What are ultilities stocks?

What are ultilities stocks?

Beginner

1st September, 10:14
Updated: 23rd September, 07:20

Looking for a defensive investment with low volatility?

Utility stocks could be right for you. In this lesson, we’ll explain what utility stocks are, their typical characteristics, and where to go in order to invest your money. We’ve also prepared a list of utilities stocks you can consider for potential buys.

What are utilities stocks?

Utilities stocks are stocks of companies that provide services such as water, electricity, and natural gas. These companies are heavily regulated by government agencies and are an essential part of modern society.

Why do investors look for utilities stocks?

Utilities stocks tend to be relatively stable investments, not moving too sharply in either direction. This means that investors are generally looking for solid companies that will grow steadily over time. Given that utilities stocks usually divert some of their profits into dividends, these stocks can be a good stabiliser as part of a broader portfolio of stocks. 

What are the defining characteristics of utilities stocks?

1) They’re steady

Utilities stocks don’t swing wildly based on flashy news events. Instead, they rely on recurring revenue streams that see little fluctuation. 

2) They rarely innovate

Unlike technology stocks and healthcare stocks which parlay breakthrough new products into big gains, utility stocks simply sign up businesses and households for their services, without obsessing over new ideas. 

3) Their earnings growth doesn’t impress

Rapid earnings growth and accelerating earnings growth are the hallmarks of some of the biggest stock market winners. Utilities stocks almost never deliver that kind of fundamental strength, and are best seen as a secure long term option.

4) They usually issue dividends 

With such modest growth, utilities stocks need a hook to attract investor attention. They deliver this in the form of dividends. It’s not uncommon for dividend stocks to produce dividend yields of 3%, 4%, even 5% or more. That lets investors benefit from steady, quarterly income streams, in addition to the possibility of capital gains if they sell at a higher level than their purchase price.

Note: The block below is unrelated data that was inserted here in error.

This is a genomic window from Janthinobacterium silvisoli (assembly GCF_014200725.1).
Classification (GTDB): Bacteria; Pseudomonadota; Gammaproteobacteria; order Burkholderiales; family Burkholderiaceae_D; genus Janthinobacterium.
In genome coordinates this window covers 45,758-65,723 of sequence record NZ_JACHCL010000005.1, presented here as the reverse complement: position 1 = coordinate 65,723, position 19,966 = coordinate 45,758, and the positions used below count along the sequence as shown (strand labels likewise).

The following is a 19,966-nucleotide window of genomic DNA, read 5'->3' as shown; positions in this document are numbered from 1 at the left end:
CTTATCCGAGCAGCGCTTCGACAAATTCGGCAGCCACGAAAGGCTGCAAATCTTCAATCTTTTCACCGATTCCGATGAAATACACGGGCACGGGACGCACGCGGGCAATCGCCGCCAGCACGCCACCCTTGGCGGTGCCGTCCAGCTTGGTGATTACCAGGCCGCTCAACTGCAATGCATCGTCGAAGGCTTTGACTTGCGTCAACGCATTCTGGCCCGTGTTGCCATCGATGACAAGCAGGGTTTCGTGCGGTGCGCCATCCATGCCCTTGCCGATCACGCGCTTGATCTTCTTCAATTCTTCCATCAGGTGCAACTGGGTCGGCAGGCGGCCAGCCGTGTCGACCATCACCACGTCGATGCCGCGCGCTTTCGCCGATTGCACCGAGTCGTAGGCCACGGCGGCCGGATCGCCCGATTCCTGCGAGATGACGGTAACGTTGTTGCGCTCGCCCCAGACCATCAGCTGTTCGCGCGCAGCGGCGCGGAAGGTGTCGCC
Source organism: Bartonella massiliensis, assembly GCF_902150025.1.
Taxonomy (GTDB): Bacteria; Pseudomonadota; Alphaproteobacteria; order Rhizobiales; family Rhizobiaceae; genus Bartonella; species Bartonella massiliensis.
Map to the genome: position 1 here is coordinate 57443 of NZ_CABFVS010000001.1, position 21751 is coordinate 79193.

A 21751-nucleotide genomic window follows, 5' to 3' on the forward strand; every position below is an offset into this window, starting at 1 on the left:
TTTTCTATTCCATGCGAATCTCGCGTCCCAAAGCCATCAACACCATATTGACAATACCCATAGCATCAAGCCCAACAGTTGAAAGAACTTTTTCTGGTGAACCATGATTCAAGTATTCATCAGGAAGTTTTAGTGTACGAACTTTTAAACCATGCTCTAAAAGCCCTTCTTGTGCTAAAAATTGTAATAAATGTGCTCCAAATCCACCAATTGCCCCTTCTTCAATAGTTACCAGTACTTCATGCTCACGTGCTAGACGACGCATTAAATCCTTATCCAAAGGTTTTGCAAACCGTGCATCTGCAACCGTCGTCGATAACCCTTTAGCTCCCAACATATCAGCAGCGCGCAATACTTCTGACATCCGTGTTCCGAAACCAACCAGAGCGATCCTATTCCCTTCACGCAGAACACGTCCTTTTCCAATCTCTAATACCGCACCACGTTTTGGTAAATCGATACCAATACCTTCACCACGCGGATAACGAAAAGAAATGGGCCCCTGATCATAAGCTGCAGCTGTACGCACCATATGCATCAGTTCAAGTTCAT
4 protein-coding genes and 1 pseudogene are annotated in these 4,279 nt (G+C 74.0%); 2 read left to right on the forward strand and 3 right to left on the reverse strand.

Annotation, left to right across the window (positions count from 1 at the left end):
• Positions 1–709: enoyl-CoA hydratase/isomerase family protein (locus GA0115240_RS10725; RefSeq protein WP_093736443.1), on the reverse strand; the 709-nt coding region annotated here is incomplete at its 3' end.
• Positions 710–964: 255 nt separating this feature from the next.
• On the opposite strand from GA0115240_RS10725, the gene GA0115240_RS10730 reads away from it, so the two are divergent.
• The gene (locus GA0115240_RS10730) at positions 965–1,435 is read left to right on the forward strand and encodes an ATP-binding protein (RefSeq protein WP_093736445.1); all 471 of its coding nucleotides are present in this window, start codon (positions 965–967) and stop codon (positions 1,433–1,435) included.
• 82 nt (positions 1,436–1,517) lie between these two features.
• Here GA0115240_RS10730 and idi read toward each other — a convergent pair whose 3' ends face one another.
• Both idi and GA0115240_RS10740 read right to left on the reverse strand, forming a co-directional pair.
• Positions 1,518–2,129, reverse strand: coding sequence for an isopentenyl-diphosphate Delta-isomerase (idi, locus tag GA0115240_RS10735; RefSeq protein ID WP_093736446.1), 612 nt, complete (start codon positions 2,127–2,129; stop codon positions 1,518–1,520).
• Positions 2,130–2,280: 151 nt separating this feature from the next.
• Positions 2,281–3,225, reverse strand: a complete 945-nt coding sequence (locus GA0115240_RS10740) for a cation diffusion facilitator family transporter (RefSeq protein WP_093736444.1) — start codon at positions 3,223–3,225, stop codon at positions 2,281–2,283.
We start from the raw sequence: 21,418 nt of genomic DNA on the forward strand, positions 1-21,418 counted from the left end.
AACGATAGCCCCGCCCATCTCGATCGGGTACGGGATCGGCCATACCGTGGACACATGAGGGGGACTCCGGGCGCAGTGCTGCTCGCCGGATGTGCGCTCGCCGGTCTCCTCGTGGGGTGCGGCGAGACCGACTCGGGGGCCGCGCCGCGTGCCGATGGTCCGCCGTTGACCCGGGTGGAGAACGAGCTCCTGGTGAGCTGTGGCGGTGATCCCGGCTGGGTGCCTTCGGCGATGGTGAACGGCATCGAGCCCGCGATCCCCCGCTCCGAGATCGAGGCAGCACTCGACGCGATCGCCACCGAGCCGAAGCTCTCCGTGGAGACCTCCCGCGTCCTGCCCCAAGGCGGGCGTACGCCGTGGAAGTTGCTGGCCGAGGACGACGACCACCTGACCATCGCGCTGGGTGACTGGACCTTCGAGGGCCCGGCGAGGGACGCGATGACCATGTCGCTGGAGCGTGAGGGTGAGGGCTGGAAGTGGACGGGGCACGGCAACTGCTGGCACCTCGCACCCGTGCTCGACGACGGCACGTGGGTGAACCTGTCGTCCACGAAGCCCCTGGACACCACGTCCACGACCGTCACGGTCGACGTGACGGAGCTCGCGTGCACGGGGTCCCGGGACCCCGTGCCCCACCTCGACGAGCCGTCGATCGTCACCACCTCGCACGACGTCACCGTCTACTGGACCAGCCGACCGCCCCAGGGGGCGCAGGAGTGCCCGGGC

Here are some examples

If you’re considering investing in utilities stocks, then these four companies are some of the biggest and best around. 

1) NRG Energy (NRG)

The electricity generation company and service provider NRG has racked up strong gains in recent months, soaring more than 60% from its March 2020 low to its level in early June. The stock sports a healthy 3.3% dividend yield, with a tiny price-to-earnings ratio of just 2.3-to-1.

2) Sempra Energy (SRE)

SRE is a provider of electricity and natural gas services through multiple subsidiary companies, and has also gained ground since the stock market bottomed in March 2020, climbing 45% as of early June.

3) NextEra Energy (NEE)

A rare exception among utilities stocks, NextEra’s stock has racked up big gains over the past few years. Its stock price has more than doubled in price from year-end 2016 to an all-time high in February 2020. After a brief pullback in early spring, NextEra was back to within 7% of that peak as of early June.

4) National Grid (NGG)

The UK-based electricity and gas utility company has been a laggard in terms of price gains when compared to faster-moving industry peers. But National Grid makes up for that slower movement with a hefty 5.2% dividend yield.

How do I find utilities stocks?

You can check out investment websites such as Yahoo Finance and MarketWatch to find screening tools for the best utilities stocks, based on parameters such as price-to-earnings ratio and dividend yield. But you don’t need to go anywhere as you can also find some of the best utilities stocks right here on this site, thanks to our monthly lists of utilities stocks on the rise.

Visit this guide for more information on how to find utilities stocks > 

Now that you have a better understanding of utilities stocks, click here to check out our next lesson on consumer stocks.

By Jonah Keri
Jonah Keri is a trader and analyst who spent 11 years at Investor's Business Daily covering the markets. He now writes about stocks, cryptocurrencies, and other investments for Invezz and about emerging technologies for private clients.
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